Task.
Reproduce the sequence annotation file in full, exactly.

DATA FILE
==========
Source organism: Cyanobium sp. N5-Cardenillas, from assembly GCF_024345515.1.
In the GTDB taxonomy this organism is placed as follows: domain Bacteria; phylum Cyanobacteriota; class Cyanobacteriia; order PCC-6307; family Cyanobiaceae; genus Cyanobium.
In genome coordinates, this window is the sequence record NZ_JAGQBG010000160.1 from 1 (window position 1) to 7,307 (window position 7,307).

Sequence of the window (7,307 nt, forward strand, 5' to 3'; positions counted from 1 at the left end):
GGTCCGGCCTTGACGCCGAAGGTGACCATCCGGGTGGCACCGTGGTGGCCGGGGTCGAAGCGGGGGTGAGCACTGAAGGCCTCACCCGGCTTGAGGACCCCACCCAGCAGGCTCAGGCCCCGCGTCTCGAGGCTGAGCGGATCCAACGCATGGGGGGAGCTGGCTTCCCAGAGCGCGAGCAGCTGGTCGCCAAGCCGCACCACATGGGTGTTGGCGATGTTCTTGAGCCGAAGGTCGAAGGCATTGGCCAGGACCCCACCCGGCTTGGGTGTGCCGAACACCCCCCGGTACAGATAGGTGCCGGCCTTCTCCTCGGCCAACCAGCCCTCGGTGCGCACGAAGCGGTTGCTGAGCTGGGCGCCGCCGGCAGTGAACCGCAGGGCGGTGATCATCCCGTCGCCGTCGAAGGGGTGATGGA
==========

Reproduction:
Source organism: Cyanobium sp. N5-Cardenillas, from assembly GCF_024345515.1.
In the GTDB taxonomy this organism is placed as follows: domain Bacteria; phylum Cyanobacteriota; class Cyanobacteriia; order PCC-6307; family Cyanobiaceae; genus Cyanobium.
In genome coordinates, this window is the sequence record NZ_JAGQBG010000160.1 from 1 (window position 1) to 7,307 (window position 7,307).

Sequence of the window (7,307 nt, forward strand, 5' to 3'; positions counted from 1 at the left end):
GGTCCGGCCTTGACGCCGAAGGTGACCATCCGGGTGGCACCGTGGTGGCCGGGGTCGAAGCGGGGGTGAGCACTGAAGGCCTCACCCGGCTTGAGGACCCCACCCAGCAGGCTCAGGCCCCGCGTCTCGAGGCTGAGCGGATCCAACGCATGGGGGGAGCTGGCTTCCCAGAGCGCGAGCAGCTGGTCGCCAAGCCGCACCACATGGGTGTTGGCGATGTTCTTGAGCCGAAGGTCGAAGGCATTGGCCAGGACCCCACCCGGCTTGGGTGTGCCGAACACCCCCCGGTACAGATAGGTGCCGGCCTTCTCCTCGGCCAACCAGCCCTCGGTGCGCACGAAGCGGTTGCTGAGCTGGGCGCCGCCGGCAGTGAACCGCAGGGCGGTGATCATCCCGTCGCCGTCGAAGGGGTGATGGA